The word rendered here as "abomination" comes from "tow'ebah" (in Strong's, it's # 8441), and is said in Strong's to mean "idolatry" or "idolaters". In the Hebrew it is very clear that it does not mean "homosexuality".

In Luke 10:3-12, Jesus talks to his disciples about what to do if they are not greeted with hospitality, and tells what the consequence will be for such towns. In verse 12, Christ says, "But I say unto you, that it shall be more tolerable [merciful] in that day for Sodom, than for that city." He said this after a full missive on inhospitality, so we must take verse 12 in that context.

You may also look particularly at Genesis 19:4-5, which reads:

"But before they [the men in the house and the angels] lay down [to sleep], the men [Strong's #582, Hebrew word 'enowsh] of the city, even the men of Sodom, compassed the house round, both young and old, all the people from every quarter:

And they called unto Lot, and said unto him, Where are the men which came in to thee this night? Bring them out unto us, that we may know [Strong's # 3045, Hebrew yada] them."

The Hebrew word "'enowsh" is most accurately translated as mortals, and includes all genders and all ages. Even in the context provided in the story, it is clear in the Hebrew that it is the majority of the town population, male and female, that is represented here.

The Hebrew word "yada" has no sexual context, and means to become acquainted with socially. By no means is yada translated elsewhere with a sexual context, either. If sexual interaction were intended, the word "shakab" (Strong's # 7901) would be used instead, which means to know sexually. It is fascinating to note on the side that the NIV mistranslates yada here as "we want to have sex with them".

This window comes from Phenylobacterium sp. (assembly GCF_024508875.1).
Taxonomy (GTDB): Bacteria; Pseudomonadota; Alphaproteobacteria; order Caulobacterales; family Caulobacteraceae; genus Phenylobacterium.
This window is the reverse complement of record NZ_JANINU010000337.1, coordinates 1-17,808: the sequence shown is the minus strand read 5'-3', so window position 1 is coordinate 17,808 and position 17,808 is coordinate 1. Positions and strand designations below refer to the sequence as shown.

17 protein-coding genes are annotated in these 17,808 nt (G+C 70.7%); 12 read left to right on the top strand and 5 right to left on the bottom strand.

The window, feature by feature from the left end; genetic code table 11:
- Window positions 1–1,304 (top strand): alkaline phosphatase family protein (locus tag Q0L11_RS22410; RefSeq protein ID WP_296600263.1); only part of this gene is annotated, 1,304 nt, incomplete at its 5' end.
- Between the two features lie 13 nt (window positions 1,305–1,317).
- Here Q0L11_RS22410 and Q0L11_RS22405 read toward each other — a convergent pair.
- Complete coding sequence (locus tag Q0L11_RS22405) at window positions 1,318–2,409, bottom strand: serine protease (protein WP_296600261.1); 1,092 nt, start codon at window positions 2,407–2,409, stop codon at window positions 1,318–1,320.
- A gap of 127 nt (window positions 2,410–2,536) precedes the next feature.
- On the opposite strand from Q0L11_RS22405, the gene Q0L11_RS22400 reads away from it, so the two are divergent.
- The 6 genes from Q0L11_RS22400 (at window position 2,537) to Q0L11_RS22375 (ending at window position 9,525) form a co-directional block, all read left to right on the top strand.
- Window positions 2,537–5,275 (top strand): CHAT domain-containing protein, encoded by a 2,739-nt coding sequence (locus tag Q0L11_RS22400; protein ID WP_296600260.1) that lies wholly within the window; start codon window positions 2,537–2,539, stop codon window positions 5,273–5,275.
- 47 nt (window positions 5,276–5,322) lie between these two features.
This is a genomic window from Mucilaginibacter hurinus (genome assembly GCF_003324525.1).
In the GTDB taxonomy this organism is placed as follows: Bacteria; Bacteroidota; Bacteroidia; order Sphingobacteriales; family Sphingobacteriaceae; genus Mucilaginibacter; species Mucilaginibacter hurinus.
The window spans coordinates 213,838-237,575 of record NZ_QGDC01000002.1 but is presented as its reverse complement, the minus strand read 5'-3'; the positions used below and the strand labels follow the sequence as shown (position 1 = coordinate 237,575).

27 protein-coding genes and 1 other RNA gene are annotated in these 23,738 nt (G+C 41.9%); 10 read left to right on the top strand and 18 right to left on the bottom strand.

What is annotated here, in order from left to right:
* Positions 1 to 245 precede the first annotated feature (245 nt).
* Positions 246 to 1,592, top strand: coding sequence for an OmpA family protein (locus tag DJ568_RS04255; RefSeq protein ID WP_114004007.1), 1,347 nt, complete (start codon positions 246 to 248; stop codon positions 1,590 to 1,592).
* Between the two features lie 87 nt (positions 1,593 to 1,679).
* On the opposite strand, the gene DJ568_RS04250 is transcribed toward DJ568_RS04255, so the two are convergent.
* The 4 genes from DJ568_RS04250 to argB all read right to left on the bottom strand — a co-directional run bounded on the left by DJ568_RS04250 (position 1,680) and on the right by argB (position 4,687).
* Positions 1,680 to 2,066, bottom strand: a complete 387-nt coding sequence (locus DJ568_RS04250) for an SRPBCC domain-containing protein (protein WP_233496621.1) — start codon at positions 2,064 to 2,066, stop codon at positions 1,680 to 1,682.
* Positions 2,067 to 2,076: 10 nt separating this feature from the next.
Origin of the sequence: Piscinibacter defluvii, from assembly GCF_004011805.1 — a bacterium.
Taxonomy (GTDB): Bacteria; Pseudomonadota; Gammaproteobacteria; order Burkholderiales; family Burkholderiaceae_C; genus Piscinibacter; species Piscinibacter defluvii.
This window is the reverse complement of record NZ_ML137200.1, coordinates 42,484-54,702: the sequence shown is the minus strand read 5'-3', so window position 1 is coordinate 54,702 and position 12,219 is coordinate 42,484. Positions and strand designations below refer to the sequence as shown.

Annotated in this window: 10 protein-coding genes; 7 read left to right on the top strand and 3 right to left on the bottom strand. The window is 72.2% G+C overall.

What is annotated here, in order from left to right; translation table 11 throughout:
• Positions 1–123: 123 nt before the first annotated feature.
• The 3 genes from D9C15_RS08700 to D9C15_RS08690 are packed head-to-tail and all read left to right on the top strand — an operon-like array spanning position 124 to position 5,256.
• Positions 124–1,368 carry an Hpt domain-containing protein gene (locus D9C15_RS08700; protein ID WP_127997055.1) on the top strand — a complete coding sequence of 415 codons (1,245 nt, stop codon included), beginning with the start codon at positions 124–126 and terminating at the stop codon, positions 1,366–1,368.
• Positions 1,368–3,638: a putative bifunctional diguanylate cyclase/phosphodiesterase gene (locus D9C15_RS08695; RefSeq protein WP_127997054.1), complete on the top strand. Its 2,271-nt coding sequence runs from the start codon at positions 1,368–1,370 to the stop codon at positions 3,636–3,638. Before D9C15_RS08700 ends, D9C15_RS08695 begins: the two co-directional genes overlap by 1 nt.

That said, the notion that Sodom and Gomorrah were destroyed for homosexual behavior does not hold up. The Hebrew is clear, and nowhere is homosexuality made an issue.

Of very interesting note is that historically it is the Roman Catholic Church that is guilty of the sin of Sodom and Gomorrah. In the Middle Ages, and even after, the Church was always full of riches, with gold and rich foods, and yet allowed thousands upon thousands of its own subjects to starve and be subjected to slavery as paupers in the papal reign. To escape being exposed for the hypocrite it was, the Roman Catholic Church very likely chose to mistranslate and misconstrue the truth of the story of Sodom and Gomorrah to escape the wrath of the people. What better scapegoats than its own abundance of homosexual priests? By pinning Sodom and Gomorrah on this population, the Roman Catholic Church blackmailed its own priesthood into silence, threatening excommunication if anyone spoke against her.